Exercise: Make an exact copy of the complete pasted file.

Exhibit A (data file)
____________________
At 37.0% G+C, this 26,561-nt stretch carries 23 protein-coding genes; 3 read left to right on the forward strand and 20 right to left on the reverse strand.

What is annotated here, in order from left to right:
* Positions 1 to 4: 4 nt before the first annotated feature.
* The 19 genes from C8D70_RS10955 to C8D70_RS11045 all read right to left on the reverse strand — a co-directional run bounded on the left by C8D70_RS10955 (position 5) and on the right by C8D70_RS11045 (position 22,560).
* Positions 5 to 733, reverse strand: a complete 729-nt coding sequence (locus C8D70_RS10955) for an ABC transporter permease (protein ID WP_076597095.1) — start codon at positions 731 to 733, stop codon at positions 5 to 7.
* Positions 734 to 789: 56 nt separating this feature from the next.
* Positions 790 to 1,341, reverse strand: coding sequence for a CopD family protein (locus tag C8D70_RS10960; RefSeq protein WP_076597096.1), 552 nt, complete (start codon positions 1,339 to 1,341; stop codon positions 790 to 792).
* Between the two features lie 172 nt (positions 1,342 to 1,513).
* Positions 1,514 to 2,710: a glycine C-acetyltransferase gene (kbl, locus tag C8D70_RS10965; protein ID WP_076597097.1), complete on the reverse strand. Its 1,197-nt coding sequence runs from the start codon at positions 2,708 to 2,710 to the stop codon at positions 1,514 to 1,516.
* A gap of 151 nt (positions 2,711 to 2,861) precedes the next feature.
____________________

At 37.0% G+C, this 26,561-nt stretch carries 23 protein-coding genes; 3 read left to right on the forward strand and 20 right to left on the reverse strand.

What is annotated here, in order from left to right:
* Positions 1 to 4: 4 nt before the first annotated feature.
* The 19 genes from C8D70_RS10955 to C8D70_RS11045 all read right to left on the reverse strand — a co-directional run bounded on the left by C8D70_RS10955 (position 5) and on the right by C8D70_RS11045 (position 22,560).
* Positions 5 to 733, reverse strand: a complete 729-nt coding sequence (locus C8D70_RS10955) for an ABC transporter permease (protein ID WP_076597095.1) — start codon at positions 731 to 733, stop codon at positions 5 to 7.
* Positions 734 to 789: 56 nt separating this feature from the next.
* Positions 790 to 1,341, reverse strand: coding sequence for a CopD family protein (locus tag C8D70_RS10960; RefSeq protein WP_076597096.1), 552 nt, complete (start codon positions 1,339 to 1,341; stop codon positions 790 to 792).
* Between the two features lie 172 nt (positions 1,342 to 1,513).
* Positions 1,514 to 2,710: a glycine C-acetyltransferase gene (kbl, locus tag C8D70_RS10965; protein ID WP_076597097.1), complete on the reverse strand. Its 1,197-nt coding sequence runs from the start codon at positions 2,708 to 2,710 to the stop codon at positions 1,514 to 1,516.
* A gap of 151 nt (positions 2,711 to 2,861) precedes the next feature.